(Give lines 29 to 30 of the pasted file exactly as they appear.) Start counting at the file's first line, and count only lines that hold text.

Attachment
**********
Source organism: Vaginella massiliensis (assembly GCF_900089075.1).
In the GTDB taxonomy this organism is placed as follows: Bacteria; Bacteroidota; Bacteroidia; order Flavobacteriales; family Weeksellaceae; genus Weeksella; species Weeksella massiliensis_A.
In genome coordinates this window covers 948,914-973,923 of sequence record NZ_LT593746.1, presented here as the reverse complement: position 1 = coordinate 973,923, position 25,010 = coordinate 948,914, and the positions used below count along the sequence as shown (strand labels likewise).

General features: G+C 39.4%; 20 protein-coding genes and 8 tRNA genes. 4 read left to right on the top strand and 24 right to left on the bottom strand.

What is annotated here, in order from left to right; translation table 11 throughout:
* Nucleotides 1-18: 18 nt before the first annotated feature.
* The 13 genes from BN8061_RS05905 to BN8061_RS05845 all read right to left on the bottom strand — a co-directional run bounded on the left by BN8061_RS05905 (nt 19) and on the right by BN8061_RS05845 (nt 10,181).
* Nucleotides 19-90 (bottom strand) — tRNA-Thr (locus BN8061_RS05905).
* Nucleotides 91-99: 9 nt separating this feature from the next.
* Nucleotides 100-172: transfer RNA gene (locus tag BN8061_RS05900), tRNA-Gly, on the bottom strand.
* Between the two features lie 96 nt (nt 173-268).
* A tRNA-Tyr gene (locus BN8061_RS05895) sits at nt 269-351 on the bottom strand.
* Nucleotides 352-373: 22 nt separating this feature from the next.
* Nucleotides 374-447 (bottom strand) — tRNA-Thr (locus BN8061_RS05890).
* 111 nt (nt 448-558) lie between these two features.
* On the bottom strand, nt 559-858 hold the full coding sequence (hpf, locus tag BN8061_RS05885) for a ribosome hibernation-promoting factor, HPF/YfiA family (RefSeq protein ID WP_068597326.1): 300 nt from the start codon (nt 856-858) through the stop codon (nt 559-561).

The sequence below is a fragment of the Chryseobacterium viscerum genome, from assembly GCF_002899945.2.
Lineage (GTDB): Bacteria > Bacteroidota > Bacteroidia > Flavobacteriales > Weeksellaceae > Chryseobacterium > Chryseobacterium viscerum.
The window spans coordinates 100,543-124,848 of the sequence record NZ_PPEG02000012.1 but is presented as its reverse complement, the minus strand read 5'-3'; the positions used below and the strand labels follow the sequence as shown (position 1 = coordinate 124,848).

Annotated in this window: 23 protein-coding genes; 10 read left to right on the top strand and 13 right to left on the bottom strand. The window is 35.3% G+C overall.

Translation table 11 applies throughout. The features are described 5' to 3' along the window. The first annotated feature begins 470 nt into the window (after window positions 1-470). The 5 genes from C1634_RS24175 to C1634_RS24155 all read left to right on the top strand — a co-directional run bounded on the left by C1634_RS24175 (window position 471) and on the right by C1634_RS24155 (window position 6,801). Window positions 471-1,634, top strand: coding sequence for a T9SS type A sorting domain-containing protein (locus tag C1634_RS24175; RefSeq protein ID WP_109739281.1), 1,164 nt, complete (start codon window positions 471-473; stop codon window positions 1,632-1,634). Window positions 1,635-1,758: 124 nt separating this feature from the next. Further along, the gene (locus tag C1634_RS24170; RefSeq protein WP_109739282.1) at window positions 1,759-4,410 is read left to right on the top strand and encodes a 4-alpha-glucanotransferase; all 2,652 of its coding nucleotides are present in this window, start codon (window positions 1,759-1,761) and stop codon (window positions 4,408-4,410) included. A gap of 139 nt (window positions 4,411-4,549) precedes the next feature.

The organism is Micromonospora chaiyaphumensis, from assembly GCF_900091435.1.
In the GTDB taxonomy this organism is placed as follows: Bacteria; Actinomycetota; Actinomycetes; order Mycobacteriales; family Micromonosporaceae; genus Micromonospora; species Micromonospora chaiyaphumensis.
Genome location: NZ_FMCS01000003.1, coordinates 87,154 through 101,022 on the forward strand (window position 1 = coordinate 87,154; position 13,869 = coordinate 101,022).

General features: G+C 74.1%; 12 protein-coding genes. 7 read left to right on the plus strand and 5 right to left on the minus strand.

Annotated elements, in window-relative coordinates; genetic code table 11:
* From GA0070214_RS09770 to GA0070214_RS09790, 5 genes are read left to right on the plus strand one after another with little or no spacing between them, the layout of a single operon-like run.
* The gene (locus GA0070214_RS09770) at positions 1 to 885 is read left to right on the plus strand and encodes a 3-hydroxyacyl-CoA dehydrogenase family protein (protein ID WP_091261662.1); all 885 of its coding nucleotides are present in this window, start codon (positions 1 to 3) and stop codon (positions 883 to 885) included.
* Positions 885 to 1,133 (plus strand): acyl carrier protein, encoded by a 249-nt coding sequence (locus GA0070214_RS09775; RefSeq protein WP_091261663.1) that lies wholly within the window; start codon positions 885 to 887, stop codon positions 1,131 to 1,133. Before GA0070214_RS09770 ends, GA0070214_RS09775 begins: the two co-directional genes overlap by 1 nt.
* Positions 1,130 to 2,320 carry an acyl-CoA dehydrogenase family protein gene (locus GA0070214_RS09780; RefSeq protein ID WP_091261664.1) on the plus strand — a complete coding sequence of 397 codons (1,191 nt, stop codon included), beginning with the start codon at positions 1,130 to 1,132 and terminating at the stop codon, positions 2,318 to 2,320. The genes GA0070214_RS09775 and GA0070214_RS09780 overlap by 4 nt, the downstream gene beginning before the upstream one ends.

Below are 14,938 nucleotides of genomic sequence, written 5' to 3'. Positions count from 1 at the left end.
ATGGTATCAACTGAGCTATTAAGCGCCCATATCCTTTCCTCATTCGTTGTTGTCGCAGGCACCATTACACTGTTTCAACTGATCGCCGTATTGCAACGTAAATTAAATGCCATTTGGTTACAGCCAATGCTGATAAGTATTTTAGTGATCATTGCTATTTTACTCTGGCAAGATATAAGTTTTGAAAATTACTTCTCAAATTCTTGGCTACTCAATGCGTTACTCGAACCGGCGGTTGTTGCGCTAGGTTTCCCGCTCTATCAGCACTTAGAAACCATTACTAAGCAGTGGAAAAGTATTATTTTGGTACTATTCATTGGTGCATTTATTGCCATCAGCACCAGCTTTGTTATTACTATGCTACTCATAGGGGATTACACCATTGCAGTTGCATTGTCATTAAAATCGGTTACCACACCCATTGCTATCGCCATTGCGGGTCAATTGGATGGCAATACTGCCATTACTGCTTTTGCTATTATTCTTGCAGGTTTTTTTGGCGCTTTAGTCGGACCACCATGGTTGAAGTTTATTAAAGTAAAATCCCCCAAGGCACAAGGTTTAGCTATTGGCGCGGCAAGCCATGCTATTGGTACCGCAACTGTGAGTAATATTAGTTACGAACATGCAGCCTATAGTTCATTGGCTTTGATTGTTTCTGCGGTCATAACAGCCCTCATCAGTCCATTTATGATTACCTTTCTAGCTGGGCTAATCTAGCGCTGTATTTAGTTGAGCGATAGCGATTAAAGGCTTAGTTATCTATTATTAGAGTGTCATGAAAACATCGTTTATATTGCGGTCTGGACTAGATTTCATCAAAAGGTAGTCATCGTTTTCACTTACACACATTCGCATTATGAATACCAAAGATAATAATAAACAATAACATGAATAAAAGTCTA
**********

* Positions 885 to 1,133 (plus strand): acyl carrier protein, encoded by a 249-nt coding sequence (locus GA0070214_RS09775; RefSeq protein WP_091261663.1) that lies wholly within the window; start codon positions 885 to 887, stop codon positions 1,131 to 1,133. Before GA0070214_RS09770 ends, GA0070214_RS09775 begins: the two co-directional genes overlap by 1 nt.
* Positions 1,130 to 2,320 carry an acyl-CoA dehydrogenase family protein gene (locus GA0070214_RS09780; RefSeq protein ID WP_091261664.1) on the plus strand — a complete coding sequence of 397 codons (1,191 nt, stop codon included), beginning with the start codon at positions 1,130 to 1,132 and terminating at the stop codon, positions 2,318 to 2,320. The genes GA0070214_RS09775 and GA0070214_RS09780 overlap by 4 nt, the downstream gene beginning before the upstream one ends.